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A National Trust spokeswoman said it ‘has high standards when it comes to political impartiality among its employees including in their social media output’.

She added: ‘We often work with independent people who bring a range of expertise and their own perspectives. 

‘Colonial Countryside is a creative writing project where children can explore aspects of history and make their own responses. 

‘National Trust staff worked alongside academics, including those from the University of Leicester, to enable them to explore National Trust properties.’

It comes after the trust hired a strategic advisory firm headed by a former-Vote Leave boss in November in a bid to ‘de-woke-ify’ itself.

The trust was accused of ‘woke virtue signalling’ after it published a 115-page report on several of its properties links to colonialism and slavery earlier this year.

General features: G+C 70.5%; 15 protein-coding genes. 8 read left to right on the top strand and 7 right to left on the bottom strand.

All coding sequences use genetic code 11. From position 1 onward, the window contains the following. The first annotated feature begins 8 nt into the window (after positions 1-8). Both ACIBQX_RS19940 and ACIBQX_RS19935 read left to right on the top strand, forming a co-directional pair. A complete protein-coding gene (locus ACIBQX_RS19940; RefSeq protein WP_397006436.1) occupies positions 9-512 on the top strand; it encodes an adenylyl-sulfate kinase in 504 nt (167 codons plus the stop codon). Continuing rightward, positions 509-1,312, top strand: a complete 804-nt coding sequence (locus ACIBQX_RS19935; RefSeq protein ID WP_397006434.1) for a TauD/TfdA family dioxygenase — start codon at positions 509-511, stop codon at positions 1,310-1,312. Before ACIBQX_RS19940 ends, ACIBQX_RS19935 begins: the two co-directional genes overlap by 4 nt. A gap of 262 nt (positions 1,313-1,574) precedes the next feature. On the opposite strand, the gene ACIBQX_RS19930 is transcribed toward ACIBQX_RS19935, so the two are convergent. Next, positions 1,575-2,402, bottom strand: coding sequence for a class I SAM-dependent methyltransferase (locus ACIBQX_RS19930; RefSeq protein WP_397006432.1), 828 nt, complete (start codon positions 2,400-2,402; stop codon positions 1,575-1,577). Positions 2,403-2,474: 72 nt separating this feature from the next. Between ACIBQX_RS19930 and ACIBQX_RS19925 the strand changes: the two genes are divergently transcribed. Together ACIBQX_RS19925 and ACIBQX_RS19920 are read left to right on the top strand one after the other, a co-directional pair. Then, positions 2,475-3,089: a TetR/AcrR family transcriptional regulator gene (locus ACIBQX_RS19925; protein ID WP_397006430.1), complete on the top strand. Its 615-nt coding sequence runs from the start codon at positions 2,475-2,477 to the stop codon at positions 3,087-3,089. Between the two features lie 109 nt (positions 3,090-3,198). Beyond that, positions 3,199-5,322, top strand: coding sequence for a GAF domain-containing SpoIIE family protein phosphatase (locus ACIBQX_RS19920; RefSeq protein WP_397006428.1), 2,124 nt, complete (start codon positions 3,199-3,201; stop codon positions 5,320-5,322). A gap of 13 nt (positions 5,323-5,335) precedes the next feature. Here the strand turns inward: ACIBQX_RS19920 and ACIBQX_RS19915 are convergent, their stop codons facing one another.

In an apparent bid to save face, the trust hired strategic advisory firm Hanbury Strategy for fee understood to be worth tens of thousands.

The firm’s ‘about us page’ on its website states: ‘The world is changing. We can help you understand it, navigate it, shape it’.

The group’s co-founders are the Vote Leave campaign’s former communications director Paul Stephenson and David Cameron’s director of strategy Ameet Gill.

Its website states it works ‘at the intersection of business and politics’ and reads: ‘Whether you’re an investor who wants to measure political risk, a CEO facing a difficult communications challenge, or a political leader who wants to better understand public opinion, we bring unparalleled experience to your most complex and challenging problems.’